What a week. more orgporn, gender and mentorship, playing chess with terrorists, spendthrift car companies, antitrust in high tech, black wires, Scandinavian transparency, Korean intel, tending the automotive garden, debunking Hawthorne, more car stuff, and parsing intel failure. These were some of the stories that made the cut last week:
Forbes posts corporate orgporn
NBER study links gender gap, mentorship opportunities
Obama strategically undermines Osama
GM sends signals… but perhaps not the right ones
Tech companies under antitrust investigation
Covert agency + construction = secrecy fail
CFP: Finland builds through transparency
Scenarios for increased DPRK surveillance
Safford discusses cars, gardens
Are there options for GM beyond cars?
What does “intel failure” actually mean?
Posted in Week in Public Organizations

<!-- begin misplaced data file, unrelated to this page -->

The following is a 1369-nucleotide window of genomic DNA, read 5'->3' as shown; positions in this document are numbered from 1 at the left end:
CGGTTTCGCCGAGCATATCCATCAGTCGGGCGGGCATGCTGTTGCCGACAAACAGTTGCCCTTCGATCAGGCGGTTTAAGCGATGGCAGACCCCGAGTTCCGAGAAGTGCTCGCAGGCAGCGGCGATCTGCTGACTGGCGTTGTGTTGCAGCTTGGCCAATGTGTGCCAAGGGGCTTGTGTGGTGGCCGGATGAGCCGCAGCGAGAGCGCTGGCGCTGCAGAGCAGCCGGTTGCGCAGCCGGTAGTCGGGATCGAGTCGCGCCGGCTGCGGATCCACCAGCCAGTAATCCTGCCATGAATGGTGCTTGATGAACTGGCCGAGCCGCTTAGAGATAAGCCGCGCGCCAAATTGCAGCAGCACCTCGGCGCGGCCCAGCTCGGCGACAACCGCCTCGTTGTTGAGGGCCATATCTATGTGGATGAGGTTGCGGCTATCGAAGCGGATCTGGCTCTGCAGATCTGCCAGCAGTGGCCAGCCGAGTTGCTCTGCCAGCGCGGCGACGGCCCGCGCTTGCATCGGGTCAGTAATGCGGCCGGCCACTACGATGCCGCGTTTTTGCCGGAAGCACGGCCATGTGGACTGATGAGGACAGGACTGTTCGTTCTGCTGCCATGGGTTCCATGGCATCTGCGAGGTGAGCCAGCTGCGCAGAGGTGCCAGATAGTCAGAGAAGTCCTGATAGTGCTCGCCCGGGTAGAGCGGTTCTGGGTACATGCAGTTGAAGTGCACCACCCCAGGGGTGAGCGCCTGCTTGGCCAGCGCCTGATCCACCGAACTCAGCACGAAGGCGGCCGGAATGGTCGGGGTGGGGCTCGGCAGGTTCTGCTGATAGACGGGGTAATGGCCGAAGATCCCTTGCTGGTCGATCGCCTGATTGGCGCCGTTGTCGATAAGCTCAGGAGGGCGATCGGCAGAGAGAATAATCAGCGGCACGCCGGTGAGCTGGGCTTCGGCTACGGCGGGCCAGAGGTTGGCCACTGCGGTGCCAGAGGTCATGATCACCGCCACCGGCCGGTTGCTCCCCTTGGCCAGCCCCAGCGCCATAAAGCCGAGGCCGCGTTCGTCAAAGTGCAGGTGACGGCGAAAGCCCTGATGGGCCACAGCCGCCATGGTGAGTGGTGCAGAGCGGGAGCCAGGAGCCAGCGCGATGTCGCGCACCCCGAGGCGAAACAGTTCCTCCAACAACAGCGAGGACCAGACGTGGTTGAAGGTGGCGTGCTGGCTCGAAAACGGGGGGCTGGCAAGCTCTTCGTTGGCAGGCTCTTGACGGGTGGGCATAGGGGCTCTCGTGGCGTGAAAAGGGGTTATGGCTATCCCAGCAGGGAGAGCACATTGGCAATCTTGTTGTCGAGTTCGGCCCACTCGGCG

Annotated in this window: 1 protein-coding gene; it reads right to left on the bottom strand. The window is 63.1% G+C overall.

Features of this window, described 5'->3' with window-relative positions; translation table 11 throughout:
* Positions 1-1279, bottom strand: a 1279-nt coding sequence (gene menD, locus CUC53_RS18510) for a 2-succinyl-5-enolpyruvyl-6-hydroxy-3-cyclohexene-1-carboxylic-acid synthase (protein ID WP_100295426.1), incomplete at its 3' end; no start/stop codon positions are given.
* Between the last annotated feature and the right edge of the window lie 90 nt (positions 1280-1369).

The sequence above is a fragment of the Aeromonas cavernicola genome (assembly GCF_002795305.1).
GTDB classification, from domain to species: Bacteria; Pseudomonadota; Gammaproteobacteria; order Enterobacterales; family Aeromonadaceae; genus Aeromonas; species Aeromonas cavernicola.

Tagged Finland, Forbes, General Motors, Hawthorne, intel, mentorship, NBER, North Korea, Obama, orgporn, Osama bin Laden, Sean Safford, surveillance, transparency
This is defter (more deft? mos deft?) foreign policy strategery than we have seen in some time:
Obama aides believe they can increasingly isolate bin Laden, as Obama’s personal appeal grows in the region and as he modifies or dismantles President George W. Bush’s security policies.
Administration officials also say Obama hopes to sap the appeal of terrorist organizations with his plans to close the military prison at Guantanamo, even though it probably won’t be completely empty by the one-year deadline he set. He also plans to end harsh interrogations for terror suspects, even though the president has left loopholes.
“A lot of their best recruiting tricks are being taken off the table,” said another White House official.
Obama also took dead aim at bin Laden’s frequent claim that the United States seeks to occupy the Middle East. Largely overlooked in Obama’s remarks in Cairo, he included a reminder that he plans no permanent military bases in Iraq, “and no claim on their territory or resources.”
Chess is a longer but ultimately more satisfying game; the fear-based game of checkers played over the past several years was only slightly less pointless than tic-tac-toe.